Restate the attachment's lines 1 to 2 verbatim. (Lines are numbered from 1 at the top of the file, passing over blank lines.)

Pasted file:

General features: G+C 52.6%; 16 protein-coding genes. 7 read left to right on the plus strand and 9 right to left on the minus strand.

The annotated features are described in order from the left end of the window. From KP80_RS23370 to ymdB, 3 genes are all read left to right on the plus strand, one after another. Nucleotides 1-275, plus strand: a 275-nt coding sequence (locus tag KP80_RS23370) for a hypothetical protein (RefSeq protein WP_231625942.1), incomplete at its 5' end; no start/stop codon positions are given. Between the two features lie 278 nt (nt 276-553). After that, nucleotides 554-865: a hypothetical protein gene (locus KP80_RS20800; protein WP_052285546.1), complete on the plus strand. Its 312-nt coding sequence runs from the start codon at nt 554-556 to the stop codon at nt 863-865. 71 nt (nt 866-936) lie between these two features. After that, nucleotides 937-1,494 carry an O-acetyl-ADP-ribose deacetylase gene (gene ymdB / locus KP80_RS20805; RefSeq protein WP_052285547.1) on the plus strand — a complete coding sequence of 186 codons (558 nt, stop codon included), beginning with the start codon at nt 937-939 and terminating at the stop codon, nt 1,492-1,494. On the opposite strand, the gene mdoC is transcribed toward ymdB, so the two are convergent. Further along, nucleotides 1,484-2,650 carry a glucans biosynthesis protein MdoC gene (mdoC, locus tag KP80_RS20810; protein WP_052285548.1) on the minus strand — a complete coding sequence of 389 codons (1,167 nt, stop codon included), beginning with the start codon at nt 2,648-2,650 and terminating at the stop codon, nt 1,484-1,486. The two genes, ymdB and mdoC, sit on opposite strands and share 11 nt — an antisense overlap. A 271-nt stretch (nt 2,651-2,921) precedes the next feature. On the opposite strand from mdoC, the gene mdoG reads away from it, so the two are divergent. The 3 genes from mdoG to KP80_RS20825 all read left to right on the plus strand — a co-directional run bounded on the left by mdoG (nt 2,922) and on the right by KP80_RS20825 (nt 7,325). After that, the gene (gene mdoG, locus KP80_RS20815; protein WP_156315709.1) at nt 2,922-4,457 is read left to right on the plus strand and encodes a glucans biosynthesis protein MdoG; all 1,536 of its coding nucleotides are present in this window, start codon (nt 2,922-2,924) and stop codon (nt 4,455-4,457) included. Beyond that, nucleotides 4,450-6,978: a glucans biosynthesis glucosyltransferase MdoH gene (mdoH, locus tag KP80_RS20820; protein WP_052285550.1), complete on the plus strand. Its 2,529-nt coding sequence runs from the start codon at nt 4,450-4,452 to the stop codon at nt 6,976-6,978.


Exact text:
General features: G+C 52.6%; 16 protein-coding genes. 7 read left to right on the plus strand and 9 right to left on the minus strand.

The annotated features are described in order from the left end of the window. From KP80_RS23370 to ymdB, 3 genes are all read left to right on the plus strand, one after another. Nucleotides 1-275, plus strand: a 275-nt coding sequence (locus tag KP80_RS23370) for a hypothetical protein (RefSeq protein WP_231625942.1), incomplete at its 5' end; no start/stop codon positions are given. Between the two features lie 278 nt (nt 276-553). After that, nucleotides 554-865: a hypothetical protein gene (locus KP80_RS20800; protein WP_052285546.1), complete on the plus strand. Its 312-nt coding sequence runs from the start codon at nt 554-556 to the stop codon at nt 863-865. 71 nt (nt 866-936) lie between these two features. After that, nucleotides 937-1,494 carry an O-acetyl-ADP-ribose deacetylase gene (gene ymdB / locus KP80_RS20805; RefSeq protein WP_052285547.1) on the plus strand — a complete coding sequence of 186 codons (558 nt, stop codon included), beginning with the start codon at nt 937-939 and terminating at the stop codon, nt 1,492-1,494. On the opposite strand, the gene mdoC is transcribed toward ymdB, so the two are convergent. Further along, nucleotides 1,484-2,650 carry a glucans biosynthesis protein MdoC gene (mdoC, locus tag KP80_RS20810; protein WP_052285548.1) on the minus strand — a complete coding sequence of 389 codons (1,167 nt, stop codon included), beginning with the start codon at nt 2,648-2,650 and terminating at the stop codon, nt 1,484-1,486. The two genes, ymdB and mdoC, sit on opposite strands and share 11 nt — an antisense overlap. A 271-nt stretch (nt 2,651-2,921) precedes the next feature. On the opposite strand from mdoC, the gene mdoG reads away from it, so the two are divergent. The 3 genes from mdoG to KP80_RS20825 all read left to right on the plus strand — a co-directional run bounded on the left by mdoG (nt 2,922) and on the right by KP80_RS20825 (nt 7,325). After that, the gene (gene mdoG, locus KP80_RS20815; protein WP_156315709.1) at nt 2,922-4,457 is read left to right on the plus strand and encodes a glucans biosynthesis protein MdoG; all 1,536 of its coding nucleotides are present in this window, start codon (nt 2,922-2,924) and stop codon (nt 4,455-4,457) included. Beyond that, nucleotides 4,450-6,978: a glucans biosynthesis glucosyltransferase MdoH gene (mdoH, locus tag KP80_RS20820; protein WP_052285550.1), complete on the plus strand. Its 2,529-nt coding sequence runs from the start codon at nt 4,450-4,452 to the stop codon at nt 6,976-6,978.